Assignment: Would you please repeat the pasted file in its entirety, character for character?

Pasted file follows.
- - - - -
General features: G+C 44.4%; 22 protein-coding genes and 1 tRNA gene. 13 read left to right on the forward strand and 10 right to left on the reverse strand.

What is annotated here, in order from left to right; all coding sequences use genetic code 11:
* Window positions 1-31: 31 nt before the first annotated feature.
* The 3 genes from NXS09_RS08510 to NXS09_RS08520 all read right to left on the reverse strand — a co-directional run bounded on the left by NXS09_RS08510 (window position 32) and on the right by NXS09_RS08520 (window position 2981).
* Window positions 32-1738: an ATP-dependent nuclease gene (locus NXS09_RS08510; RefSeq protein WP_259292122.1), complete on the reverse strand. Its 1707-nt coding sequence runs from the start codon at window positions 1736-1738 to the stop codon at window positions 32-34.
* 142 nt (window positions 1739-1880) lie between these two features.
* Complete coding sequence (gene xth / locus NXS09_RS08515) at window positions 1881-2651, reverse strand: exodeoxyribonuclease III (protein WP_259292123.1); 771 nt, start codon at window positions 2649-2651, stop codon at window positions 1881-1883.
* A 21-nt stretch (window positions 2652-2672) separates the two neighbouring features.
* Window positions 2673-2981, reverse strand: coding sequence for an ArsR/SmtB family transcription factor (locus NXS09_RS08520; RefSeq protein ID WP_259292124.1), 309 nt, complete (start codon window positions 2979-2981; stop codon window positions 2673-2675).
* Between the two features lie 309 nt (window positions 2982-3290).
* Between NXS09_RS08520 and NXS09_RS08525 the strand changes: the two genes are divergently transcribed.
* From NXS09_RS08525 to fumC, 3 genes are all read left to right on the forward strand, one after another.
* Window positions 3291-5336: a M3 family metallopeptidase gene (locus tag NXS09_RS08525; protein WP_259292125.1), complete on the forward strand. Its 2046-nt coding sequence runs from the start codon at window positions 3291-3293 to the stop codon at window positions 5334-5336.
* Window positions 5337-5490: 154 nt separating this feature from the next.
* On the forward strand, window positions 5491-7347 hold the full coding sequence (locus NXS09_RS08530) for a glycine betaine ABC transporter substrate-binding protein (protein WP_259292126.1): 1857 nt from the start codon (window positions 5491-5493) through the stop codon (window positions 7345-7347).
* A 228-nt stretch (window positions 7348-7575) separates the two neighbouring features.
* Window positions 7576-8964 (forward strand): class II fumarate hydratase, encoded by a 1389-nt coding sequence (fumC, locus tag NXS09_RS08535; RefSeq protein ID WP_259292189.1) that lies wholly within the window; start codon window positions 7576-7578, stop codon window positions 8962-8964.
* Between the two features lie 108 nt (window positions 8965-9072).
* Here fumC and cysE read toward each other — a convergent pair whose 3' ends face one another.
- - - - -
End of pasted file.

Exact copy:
General features: G+C 44.4%; 22 protein-coding genes and 1 tRNA gene. 13 read left to right on the forward strand and 10 right to left on the reverse strand.

What is annotated here, in order from left to right; all coding sequences use genetic code 11:
* Window positions 1-31: 31 nt before the first annotated feature.
* The 3 genes from NXS09_RS08510 to NXS09_RS08520 all read right to left on the reverse strand — a co-directional run bounded on the left by NXS09_RS08510 (window position 32) and on the right by NXS09_RS08520 (window position 2981).
* Window positions 32-1738: an ATP-dependent nuclease gene (locus NXS09_RS08510; RefSeq protein WP_259292122.1), complete on the reverse strand. Its 1707-nt coding sequence runs from the start codon at window positions 1736-1738 to the stop codon at window positions 32-34.
* 142 nt (window positions 1739-1880) lie between these two features.
* Complete coding sequence (gene xth / locus NXS09_RS08515) at window positions 1881-2651, reverse strand: exodeoxyribonuclease III (protein WP_259292123.1); 771 nt, start codon at window positions 2649-2651, stop codon at window positions 1881-1883.
* A 21-nt stretch (window positions 2652-2672) separates the two neighbouring features.
* Window positions 2673-2981, reverse strand: coding sequence for an ArsR/SmtB family transcription factor (locus NXS09_RS08520; RefSeq protein ID WP_259292124.1), 309 nt, complete (start codon window positions 2979-2981; stop codon window positions 2673-2675).
* Between the two features lie 309 nt (window positions 2982-3290).
* Between NXS09_RS08520 and NXS09_RS08525 the strand changes: the two genes are divergently transcribed.
* From NXS09_RS08525 to fumC, 3 genes are all read left to right on the forward strand, one after another.
* Window positions 3291-5336: a M3 family metallopeptidase gene (locus tag NXS09_RS08525; protein WP_259292125.1), complete on the forward strand. Its 2046-nt coding sequence runs from the start codon at window positions 3291-3293 to the stop codon at window positions 5334-5336.
* Window positions 5337-5490: 154 nt separating this feature from the next.
* On the forward strand, window positions 5491-7347 hold the full coding sequence (locus NXS09_RS08530) for a glycine betaine ABC transporter substrate-binding protein (protein WP_259292126.1): 1857 nt from the start codon (window positions 5491-5493) through the stop codon (window positions 7345-7347).
* A 228-nt stretch (window positions 7348-7575) separates the two neighbouring features.
* Window positions 7576-8964 (forward strand): class II fumarate hydratase, encoded by a 1389-nt coding sequence (fumC, locus tag NXS09_RS08535; RefSeq protein ID WP_259292189.1) that lies wholly within the window; start codon window positions 7576-7578, stop codon window positions 8962-8964.
* Between the two features lie 108 nt (window positions 8965-9072).
* Here fumC and cysE read toward each other — a convergent pair whose 3' ends face one another.